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Assembly rejects lighter penalty for growing pot

The Assembly this week rejected a bill that would’ve reduced marijuana cultivation from a felony – punishable by 16 months, two years or three years in state prison – to a “wobbler” that can be filed either as a felony or as a misdemeanor punishable by a year in county jail.

AB 1017, by Assemblyman Tom Ammiano, D-San Francisco, failed Wednesday on a 24-36 vote. Assemblymembers Susan Bonilla, D-Concord; Mary Hayashi, D-Castro Valley; and Bob Wieckowski, D-Fremont, voted for it, while Assemblyman Sandre Swanson, D-Alameda, opposed it and Assemblywomen Nancy Skinner, D-Berkeley, and Joan Buchanan, D-Alamo, didn’t vote.

Swanson said the communities he represents is struggling with a severe drug crisis, and the bill would’ve moved California in the wrong direction.

“If we really want comprehensive drug reform, we can’t just relax certain portions of the laws around marijuana cultivation and use. We need to address the issue comprehensively through federal law,” he said, adding he fears the bill sends the wrong message to kids, that recreational marijuana use is acceptable. “This is not appropriate, especially when federal law continues to prosecute the crime, with a disproportionate effect on communities of color. You can’t address these issues in a vacuum, particularly where our state law comes into conflict with the federal.”

He said he’ll remain open-minded on the issue, “but as long as I see marijuana use preventing many of our young people from getting employed because they can’t pass drug tests, and all of the other adverse and negative impacts by accepting this drug as recreational, it clearly isn’t the time to start lessening the restrictions on its cultivation or use. The consequences of making this a recreational drug –- or creating the perception that we are trending that way by lessening the restrictions — has long-term and significant consequences I am not prepared support.”

Reconsideration of the bill was granted Thursday, but it was ordered to the Assembly’s inactive file at the request of Assembly Majority Leader Charles Calderon, D-Montebello.

Assemblyman Chris Norby, R-Fullerton, was the lone GOP vote in support of the bill, which was sponsored by Mendocino County District Attorney C. David Eyster and supported by the California Public Defenders Association and the National Organization for the Reform of Marijuana Laws.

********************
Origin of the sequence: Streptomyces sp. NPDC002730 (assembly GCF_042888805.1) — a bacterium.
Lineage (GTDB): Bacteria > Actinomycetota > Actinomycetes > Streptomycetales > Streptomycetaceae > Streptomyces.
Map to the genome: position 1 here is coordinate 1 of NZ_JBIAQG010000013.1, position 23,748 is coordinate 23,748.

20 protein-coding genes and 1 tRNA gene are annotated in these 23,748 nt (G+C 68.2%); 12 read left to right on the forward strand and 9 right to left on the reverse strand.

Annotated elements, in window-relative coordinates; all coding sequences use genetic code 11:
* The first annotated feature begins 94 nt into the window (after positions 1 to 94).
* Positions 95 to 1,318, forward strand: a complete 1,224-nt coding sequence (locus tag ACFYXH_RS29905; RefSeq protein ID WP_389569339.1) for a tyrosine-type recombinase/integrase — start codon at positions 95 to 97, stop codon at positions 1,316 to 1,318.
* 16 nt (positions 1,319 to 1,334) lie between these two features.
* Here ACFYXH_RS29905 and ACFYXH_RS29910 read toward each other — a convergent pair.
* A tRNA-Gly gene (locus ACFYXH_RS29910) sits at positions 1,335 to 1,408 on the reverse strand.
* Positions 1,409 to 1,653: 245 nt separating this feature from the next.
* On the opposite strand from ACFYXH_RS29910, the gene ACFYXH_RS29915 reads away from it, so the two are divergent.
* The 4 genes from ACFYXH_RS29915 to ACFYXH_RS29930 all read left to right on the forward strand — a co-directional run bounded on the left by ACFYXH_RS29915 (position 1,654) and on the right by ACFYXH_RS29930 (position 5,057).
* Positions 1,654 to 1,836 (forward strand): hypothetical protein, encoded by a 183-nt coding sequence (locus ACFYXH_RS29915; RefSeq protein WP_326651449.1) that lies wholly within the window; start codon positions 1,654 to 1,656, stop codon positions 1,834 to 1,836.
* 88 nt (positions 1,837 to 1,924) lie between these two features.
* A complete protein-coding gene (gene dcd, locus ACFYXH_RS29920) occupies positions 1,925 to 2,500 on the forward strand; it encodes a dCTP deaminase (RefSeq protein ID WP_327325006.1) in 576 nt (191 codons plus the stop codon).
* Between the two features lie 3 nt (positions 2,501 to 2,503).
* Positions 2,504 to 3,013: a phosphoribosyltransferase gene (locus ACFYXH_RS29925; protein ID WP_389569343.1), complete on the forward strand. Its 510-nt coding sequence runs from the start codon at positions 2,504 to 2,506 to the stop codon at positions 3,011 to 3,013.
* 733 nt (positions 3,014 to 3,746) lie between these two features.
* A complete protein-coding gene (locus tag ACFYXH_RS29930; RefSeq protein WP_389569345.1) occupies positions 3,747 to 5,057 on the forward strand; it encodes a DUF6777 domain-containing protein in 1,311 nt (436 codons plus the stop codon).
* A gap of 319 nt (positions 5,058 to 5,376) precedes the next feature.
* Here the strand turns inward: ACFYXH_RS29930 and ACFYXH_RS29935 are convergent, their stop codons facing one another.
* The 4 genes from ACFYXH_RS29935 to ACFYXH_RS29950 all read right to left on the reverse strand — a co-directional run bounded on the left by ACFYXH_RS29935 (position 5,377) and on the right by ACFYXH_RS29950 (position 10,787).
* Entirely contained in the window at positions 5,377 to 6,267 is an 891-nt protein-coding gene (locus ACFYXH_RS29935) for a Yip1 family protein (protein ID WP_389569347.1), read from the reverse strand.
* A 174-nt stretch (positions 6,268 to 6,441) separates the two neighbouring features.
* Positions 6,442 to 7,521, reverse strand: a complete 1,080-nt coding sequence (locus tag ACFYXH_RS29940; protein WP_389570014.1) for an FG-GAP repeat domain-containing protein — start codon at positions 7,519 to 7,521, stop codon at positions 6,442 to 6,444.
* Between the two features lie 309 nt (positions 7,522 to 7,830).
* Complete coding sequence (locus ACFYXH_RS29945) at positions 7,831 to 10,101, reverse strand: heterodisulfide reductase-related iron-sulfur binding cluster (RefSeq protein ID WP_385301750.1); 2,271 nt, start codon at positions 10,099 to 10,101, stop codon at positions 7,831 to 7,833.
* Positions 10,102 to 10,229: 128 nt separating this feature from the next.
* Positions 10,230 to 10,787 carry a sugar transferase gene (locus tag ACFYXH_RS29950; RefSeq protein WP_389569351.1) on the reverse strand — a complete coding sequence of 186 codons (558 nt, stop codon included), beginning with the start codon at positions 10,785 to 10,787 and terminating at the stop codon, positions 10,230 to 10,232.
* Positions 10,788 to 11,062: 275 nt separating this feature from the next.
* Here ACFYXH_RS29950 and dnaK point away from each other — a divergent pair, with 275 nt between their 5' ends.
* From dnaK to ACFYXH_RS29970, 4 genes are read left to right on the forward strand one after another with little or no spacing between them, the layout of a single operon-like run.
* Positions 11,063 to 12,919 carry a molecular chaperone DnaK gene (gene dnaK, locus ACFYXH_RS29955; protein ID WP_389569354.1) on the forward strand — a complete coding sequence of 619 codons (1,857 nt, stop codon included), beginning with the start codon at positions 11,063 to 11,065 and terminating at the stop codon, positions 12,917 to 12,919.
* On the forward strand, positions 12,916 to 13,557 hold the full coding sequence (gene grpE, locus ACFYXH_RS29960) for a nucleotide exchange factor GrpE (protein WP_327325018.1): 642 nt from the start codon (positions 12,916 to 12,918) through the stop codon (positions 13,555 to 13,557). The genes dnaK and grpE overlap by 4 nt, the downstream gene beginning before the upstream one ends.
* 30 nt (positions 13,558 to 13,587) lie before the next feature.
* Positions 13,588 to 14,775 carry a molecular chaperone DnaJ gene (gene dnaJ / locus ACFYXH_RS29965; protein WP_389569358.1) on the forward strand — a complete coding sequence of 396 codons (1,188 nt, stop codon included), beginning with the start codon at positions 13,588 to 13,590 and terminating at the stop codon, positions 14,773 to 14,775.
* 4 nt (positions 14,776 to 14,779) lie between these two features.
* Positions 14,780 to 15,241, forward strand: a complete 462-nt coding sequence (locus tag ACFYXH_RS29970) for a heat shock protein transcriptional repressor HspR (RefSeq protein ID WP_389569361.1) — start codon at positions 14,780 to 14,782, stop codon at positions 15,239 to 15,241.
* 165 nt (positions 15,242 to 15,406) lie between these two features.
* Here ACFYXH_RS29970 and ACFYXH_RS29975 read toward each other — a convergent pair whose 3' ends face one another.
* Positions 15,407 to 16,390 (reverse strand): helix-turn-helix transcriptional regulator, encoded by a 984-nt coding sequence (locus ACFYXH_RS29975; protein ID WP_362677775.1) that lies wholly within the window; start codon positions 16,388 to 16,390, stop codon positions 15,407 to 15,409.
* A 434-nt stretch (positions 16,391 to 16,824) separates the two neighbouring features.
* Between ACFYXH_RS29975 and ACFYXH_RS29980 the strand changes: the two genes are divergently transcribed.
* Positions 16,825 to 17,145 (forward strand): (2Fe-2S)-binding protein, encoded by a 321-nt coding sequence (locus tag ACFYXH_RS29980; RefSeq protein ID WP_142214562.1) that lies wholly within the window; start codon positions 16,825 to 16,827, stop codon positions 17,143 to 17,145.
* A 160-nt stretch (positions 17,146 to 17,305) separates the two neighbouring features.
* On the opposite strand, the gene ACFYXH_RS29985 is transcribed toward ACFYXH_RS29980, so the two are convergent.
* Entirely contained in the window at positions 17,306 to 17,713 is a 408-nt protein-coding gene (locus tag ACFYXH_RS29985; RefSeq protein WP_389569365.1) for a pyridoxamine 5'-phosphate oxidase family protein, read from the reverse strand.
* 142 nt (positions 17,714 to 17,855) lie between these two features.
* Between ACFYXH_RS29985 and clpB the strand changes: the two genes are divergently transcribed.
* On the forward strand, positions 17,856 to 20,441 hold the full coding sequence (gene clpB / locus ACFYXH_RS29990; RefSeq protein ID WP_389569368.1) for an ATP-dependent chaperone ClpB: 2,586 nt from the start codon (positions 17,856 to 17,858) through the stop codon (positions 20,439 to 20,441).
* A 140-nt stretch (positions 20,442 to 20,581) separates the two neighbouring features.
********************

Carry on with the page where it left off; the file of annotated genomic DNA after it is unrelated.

“The state legislature has once again demonstrated its incompetence when it comes to dealing with prison crowding,” California NORML Director Dale Gieringer said in a news release. “With California under court order to reduce its prison population, it is irresponsible to maintain present penalties for non-violent drug offenses. It makes no sense to keep marijuana growing a felony, when assault, battery, and petty theft are all misdemeanors. Legislators have once again caved in to the state’s law enforcement establishment, which has a vested professional interest in maximizing drug crime.”

The bill was opposed by the California District Attorneys Association, California Narcotics Officers’ Association, California Police Chiefs Association and California State Sheriffs’ Association.

Josh Richman

Josh Richman covers state and national politics for the Bay Area News Group. A New York City native, he earned a bachelor’s degree in journalism from the University of Missouri and reported for the Express-Times of Easton, Pa. for five years before coming to the Oakland Tribune and ANG Newspapers in 1997. He is a frequent guest on KQED Channel 9’s “This Week in Northern California;” a proud father; an Eagle Scout; a somewhat skilled player of low-stakes poker; a rather good cook; a firm believer in the use of semicolons; and an unabashed political junkie who will never, EVER seek elected office.